Celebrating Libraries: Installment #3

Who Says Librarians Can’t Have Fun?:  Reflections from TxLA 2011

Guest Post from friend and awesomely energetic librarian Christy!


It’s disheartening to see librarians stereotyped on TV, such as the ones in popular shows like Glee and Greek. We are not old, prim, bunned, shushing spinsters as commonly portrayed in the media. We are a tech-savvy, fun-loving, information-seeking oriented group of professionals who love what we do! 

April 12-15, Austin hosted Texas Library Association’s annual conference with pre-conference sessions being held on Tuesday. It was very gratifying to attend a cocktail dinner Tuesday night with local author Cynthia Leitich Smith as she celebrated the release of her third book, Blessed. On Wednesday, after greeting conference attendees arriving on buses from area hotels, I was able to join local librarians from Austin, Round Rock, Pflugerville, and other surrounding areas in a flash mob to welcome conference attendees from all over the state of Texas to Austin and TLA. We were up out of our seats and having a great time, making the 4th floor of the Austin Convention Center vibrate with energy and enthusiasm! That was just to start it off…

Jamie Lee Curtis, author and actress, was our opening general session speaker and was eloquent with the way she was wearing her red kerchief around her neck… a symbol of the guillotine (or rather our government chopping our heads off within the education system)!  She went on to say how, through testing and top-down administration, we are no longer using our greatest assets… our minds, our intellect, our creativity. Our students, teachers, librarians, and those who work directly with students are not expendable; the government should be doing what they can to keep those who work directly with children.  Red was the color of the day, for after that day’s sessions, librarians traveled to the State Capitol to rally in protest of the funding cuts being made to libraries across the state and the K-12 databases that equalize the playing field for all Texas students.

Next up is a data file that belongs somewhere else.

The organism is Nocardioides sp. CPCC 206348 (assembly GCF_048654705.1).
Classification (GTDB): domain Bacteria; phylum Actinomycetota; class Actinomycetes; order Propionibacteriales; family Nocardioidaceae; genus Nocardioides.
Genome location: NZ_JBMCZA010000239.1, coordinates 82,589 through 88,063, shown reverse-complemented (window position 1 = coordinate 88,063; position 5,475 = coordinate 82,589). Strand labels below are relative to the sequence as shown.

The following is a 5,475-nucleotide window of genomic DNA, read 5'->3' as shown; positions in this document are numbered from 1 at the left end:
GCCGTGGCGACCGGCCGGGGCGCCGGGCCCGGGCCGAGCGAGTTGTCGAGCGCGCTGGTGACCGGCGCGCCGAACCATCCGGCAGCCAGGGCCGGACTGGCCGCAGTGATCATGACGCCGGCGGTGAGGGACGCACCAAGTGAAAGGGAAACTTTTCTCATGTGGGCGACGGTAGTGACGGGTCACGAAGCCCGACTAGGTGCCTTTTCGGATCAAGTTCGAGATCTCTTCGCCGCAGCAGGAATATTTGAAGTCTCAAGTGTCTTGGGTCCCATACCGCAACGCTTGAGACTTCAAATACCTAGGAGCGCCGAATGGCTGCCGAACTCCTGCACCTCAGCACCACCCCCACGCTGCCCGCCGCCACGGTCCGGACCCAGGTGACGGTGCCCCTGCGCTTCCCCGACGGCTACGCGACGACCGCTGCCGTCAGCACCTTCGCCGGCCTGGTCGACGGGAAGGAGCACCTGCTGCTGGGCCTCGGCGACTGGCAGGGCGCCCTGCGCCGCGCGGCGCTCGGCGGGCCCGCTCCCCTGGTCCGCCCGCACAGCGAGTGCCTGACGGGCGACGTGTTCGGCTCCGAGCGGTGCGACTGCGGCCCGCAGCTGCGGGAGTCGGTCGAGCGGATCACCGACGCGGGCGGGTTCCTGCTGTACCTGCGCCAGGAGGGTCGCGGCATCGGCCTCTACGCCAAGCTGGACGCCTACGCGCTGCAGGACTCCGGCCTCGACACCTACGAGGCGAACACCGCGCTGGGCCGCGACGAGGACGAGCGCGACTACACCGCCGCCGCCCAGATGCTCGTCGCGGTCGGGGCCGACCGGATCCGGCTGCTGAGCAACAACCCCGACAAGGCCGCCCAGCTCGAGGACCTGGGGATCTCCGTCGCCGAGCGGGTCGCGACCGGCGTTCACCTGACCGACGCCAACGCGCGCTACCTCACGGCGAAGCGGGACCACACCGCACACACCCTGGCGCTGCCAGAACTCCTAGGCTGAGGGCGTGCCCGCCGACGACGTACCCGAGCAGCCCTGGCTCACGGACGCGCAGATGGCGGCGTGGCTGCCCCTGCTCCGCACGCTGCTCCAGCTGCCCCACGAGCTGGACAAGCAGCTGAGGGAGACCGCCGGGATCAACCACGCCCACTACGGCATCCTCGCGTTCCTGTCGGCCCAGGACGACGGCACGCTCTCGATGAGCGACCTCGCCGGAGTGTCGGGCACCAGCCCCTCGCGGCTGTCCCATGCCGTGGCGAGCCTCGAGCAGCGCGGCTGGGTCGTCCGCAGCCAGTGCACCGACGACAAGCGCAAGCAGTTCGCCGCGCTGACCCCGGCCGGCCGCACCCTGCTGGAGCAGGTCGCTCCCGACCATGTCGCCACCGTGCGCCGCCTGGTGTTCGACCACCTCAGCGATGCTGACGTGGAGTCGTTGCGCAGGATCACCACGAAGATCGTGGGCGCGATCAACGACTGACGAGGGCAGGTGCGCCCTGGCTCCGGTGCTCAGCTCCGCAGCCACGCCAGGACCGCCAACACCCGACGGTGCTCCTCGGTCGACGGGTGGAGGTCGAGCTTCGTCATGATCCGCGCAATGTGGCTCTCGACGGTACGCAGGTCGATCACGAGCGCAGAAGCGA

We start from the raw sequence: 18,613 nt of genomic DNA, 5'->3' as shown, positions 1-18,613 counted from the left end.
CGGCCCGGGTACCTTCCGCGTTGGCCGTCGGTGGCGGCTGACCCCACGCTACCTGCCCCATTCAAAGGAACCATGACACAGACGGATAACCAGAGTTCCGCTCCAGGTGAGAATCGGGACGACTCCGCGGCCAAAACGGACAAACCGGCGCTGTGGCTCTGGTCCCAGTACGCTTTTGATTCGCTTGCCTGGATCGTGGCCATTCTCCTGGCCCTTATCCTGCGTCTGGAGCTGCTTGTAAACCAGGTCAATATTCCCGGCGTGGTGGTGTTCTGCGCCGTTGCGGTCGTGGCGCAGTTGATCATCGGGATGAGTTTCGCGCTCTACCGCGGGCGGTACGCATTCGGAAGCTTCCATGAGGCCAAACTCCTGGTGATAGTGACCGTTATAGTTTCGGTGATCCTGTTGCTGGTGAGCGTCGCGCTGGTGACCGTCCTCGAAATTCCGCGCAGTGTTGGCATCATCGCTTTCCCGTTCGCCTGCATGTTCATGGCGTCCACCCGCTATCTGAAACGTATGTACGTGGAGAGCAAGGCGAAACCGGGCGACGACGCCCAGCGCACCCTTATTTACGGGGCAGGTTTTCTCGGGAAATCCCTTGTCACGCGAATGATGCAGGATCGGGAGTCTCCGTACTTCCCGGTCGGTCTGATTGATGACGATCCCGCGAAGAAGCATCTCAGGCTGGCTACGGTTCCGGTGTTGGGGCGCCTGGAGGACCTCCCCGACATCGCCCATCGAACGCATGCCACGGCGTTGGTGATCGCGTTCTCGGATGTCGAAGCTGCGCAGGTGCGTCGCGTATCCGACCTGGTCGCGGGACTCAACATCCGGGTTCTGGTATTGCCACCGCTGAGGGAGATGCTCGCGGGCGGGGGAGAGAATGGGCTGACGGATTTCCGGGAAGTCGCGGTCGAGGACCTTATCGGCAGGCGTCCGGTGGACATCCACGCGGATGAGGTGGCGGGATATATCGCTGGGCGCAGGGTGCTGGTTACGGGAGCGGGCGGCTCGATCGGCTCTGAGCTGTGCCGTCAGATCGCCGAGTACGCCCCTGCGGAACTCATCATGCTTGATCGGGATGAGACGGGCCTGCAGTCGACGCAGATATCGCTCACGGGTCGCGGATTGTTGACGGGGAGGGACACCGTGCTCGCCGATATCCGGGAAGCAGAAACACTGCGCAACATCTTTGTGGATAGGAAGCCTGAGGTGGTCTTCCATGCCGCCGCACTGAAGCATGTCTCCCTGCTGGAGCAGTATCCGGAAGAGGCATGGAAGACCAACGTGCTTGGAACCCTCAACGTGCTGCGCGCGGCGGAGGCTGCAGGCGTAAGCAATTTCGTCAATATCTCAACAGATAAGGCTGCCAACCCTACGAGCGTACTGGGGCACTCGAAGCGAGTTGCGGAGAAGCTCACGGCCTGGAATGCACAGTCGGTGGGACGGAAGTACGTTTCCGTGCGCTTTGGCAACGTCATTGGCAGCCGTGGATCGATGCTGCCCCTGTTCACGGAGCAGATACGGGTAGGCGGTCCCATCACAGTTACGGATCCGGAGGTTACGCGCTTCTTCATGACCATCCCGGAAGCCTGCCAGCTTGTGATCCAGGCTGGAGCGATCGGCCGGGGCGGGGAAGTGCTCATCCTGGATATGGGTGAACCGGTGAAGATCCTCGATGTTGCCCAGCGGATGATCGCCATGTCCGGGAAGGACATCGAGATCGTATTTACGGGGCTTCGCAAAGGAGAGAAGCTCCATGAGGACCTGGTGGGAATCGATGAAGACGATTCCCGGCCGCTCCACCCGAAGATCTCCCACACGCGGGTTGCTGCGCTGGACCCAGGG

From a personal angle, it was a lot of fun to volunteer for a few hours during the event, catch up with fellow Austin ISD librarians throughout different sessions, and support my AISD colleagues participating in the Book Cart Drill Team. I’m very proud to say that after a tie with Austin Public Library, AISD was able to pull off the win with audience support! It was also great to see fellow graduates and professors from the University of North Texas where I recently earned my Masters of Science in Library Science. Then there were the friends from other school districts such as Round Rock and Pflugerville who we rarely get to visit with as professionals. As librarians, we are typically the sole person on our campus in our profession and when we get time to meet with other librarians, it’s so incredibly rewarding!

Throughout the conference, I attended sessions that applied to my position as a middle school librarian and had fun downloading curriculum documents posted via QR codes. Sessions included:

  • Learning Commons for School Libraries
  • Cutting Out the Cutting Edge: Stories of Censorship
  • Let’s Talk Books! Middle Grades Book Clubs
  • Lone Star Authors Shine
  • Maverick Authors Get Graphic
  • Graphic Novels and Comic Books in the Library